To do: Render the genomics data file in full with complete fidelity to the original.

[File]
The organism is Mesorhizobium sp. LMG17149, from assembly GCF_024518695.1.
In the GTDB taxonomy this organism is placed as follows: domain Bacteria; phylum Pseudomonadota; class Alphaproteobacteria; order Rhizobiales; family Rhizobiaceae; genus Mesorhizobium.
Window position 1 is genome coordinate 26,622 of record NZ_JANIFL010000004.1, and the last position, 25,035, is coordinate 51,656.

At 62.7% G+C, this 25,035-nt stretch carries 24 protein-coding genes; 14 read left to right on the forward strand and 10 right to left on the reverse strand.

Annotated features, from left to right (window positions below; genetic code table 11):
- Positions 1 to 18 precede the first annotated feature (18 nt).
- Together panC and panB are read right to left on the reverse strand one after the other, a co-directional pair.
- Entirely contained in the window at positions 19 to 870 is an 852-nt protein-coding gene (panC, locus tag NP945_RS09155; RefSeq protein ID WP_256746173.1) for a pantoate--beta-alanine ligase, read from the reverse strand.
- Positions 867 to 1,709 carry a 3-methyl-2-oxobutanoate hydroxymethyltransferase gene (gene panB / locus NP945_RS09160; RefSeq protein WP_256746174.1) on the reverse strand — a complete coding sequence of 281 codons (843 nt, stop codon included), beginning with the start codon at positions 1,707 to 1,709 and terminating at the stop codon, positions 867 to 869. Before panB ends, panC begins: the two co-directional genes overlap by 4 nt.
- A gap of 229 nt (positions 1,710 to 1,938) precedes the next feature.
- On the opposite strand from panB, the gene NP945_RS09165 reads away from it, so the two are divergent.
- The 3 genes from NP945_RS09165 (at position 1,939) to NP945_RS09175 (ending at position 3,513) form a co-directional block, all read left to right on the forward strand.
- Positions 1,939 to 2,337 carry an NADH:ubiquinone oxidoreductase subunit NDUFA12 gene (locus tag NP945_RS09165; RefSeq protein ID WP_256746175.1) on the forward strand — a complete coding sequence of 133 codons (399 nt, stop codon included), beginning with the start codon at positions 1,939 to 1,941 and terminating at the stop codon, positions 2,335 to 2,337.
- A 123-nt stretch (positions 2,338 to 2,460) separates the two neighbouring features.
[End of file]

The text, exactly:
The organism is Mesorhizobium sp. LMG17149, from assembly GCF_024518695.1.
In the GTDB taxonomy this organism is placed as follows: domain Bacteria; phylum Pseudomonadota; class Alphaproteobacteria; order Rhizobiales; family Rhizobiaceae; genus Mesorhizobium.
Window position 1 is genome coordinate 26,622 of record NZ_JANIFL010000004.1, and the last position, 25,035, is coordinate 51,656.

At 62.7% G+C, this 25,035-nt stretch carries 24 protein-coding genes; 14 read left to right on the forward strand and 10 right to left on the reverse strand.

Annotated features, from left to right (window positions below; genetic code table 11):
- Positions 1 to 18 precede the first annotated feature (18 nt).
- Together panC and panB are read right to left on the reverse strand one after the other, a co-directional pair.
- Entirely contained in the window at positions 19 to 870 is an 852-nt protein-coding gene (panC, locus tag NP945_RS09155; RefSeq protein ID WP_256746173.1) for a pantoate--beta-alanine ligase, read from the reverse strand.
- Positions 867 to 1,709 carry a 3-methyl-2-oxobutanoate hydroxymethyltransferase gene (gene panB / locus NP945_RS09160; RefSeq protein WP_256746174.1) on the reverse strand — a complete coding sequence of 281 codons (843 nt, stop codon included), beginning with the start codon at positions 1,707 to 1,709 and terminating at the stop codon, positions 867 to 869. Before panB ends, panC begins: the two co-directional genes overlap by 4 nt.
- A gap of 229 nt (positions 1,710 to 1,938) precedes the next feature.
- On the opposite strand from panB, the gene NP945_RS09165 reads away from it, so the two are divergent.
- The 3 genes from NP945_RS09165 (at position 1,939) to NP945_RS09175 (ending at position 3,513) form a co-directional block, all read left to right on the forward strand.
- Positions 1,939 to 2,337 carry an NADH:ubiquinone oxidoreductase subunit NDUFA12 gene (locus tag NP945_RS09165; RefSeq protein ID WP_256746175.1) on the forward strand — a complete coding sequence of 133 codons (399 nt, stop codon included), beginning with the start codon at positions 1,939 to 1,941 and terminating at the stop codon, positions 2,335 to 2,337.
- A 123-nt stretch (positions 2,338 to 2,460) separates the two neighbouring features.